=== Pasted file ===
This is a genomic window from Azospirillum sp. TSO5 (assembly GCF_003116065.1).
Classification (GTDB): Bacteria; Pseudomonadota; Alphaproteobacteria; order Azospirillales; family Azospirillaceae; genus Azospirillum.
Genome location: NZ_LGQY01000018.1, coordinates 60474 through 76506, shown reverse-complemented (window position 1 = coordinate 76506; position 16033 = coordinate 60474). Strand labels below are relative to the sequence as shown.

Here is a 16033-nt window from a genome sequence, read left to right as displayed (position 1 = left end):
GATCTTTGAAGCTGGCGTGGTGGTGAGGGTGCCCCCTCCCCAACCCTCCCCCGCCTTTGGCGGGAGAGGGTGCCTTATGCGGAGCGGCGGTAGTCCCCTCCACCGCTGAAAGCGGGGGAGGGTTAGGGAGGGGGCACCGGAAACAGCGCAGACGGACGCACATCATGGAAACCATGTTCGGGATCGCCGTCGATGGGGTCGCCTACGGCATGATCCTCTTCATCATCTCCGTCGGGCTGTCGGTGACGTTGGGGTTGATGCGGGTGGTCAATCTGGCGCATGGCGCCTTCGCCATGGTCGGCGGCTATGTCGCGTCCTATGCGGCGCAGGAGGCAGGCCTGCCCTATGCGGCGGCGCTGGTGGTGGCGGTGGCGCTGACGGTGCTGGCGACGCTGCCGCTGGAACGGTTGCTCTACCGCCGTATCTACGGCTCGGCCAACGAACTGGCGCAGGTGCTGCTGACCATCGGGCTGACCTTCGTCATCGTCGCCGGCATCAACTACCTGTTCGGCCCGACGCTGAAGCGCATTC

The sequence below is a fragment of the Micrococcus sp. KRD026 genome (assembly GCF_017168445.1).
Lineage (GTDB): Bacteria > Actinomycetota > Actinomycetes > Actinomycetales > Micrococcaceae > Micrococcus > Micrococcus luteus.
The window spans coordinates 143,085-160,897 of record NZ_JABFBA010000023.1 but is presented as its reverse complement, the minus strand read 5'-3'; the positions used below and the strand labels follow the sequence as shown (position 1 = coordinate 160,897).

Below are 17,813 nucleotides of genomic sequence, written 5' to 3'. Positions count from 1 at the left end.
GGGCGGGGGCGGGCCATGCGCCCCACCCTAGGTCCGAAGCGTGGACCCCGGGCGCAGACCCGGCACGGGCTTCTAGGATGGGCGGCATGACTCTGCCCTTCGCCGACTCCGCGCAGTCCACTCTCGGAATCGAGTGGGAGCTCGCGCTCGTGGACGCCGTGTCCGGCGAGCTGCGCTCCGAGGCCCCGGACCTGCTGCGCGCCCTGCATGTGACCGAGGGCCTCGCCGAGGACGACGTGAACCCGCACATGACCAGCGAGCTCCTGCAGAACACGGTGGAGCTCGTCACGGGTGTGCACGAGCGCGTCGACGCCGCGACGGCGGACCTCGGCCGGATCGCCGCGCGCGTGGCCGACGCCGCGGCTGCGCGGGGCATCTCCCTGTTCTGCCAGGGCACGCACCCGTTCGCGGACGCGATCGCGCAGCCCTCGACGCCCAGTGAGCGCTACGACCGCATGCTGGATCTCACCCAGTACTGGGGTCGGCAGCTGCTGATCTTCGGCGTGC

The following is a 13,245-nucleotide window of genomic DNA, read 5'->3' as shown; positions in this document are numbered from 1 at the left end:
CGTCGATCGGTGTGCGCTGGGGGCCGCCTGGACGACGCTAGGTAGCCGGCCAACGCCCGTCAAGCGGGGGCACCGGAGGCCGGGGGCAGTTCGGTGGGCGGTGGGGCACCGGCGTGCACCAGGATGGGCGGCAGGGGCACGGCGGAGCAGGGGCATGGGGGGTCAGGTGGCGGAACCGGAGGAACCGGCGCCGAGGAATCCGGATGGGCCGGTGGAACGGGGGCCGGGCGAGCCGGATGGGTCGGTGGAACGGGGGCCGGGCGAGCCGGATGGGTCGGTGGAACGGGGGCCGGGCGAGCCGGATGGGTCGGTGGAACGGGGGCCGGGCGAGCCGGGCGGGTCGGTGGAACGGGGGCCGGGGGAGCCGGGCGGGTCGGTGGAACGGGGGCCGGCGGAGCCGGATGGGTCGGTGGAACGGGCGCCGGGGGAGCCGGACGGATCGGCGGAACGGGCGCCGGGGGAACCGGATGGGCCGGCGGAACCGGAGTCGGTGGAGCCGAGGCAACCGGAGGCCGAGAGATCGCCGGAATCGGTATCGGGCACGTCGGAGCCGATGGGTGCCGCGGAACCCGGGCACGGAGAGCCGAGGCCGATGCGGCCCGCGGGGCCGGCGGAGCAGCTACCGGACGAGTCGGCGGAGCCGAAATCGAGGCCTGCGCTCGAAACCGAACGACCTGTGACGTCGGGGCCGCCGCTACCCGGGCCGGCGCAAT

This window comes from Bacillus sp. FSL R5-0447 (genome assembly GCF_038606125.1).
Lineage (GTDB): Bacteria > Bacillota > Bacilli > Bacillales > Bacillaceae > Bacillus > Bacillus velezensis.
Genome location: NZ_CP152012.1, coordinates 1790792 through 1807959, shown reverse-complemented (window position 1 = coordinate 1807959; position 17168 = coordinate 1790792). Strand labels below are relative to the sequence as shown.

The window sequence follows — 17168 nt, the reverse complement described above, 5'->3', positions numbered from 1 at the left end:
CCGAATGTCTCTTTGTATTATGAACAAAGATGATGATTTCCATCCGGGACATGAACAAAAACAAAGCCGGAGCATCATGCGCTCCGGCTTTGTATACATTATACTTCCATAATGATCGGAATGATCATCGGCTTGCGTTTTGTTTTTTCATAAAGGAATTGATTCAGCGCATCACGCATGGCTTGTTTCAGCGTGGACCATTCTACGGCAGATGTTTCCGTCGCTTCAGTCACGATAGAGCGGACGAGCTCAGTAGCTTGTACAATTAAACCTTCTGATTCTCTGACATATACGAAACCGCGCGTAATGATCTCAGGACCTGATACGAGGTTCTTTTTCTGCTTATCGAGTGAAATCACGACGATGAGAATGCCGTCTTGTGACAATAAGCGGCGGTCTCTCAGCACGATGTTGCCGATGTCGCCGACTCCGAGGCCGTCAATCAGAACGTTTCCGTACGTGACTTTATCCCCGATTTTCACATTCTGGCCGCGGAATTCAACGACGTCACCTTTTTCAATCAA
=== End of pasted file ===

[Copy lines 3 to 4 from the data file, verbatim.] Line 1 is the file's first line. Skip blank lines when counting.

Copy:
Genome location: NZ_LGQY01000018.1, coordinates 60474 through 76506, shown reverse-complemented (window position 1 = coordinate 76506; position 16033 = coordinate 60474). Strand labels below are relative to the sequence as shown.

Here is a 16033-nt window from a genome sequence, read left to right as displayed (position 1 = left end):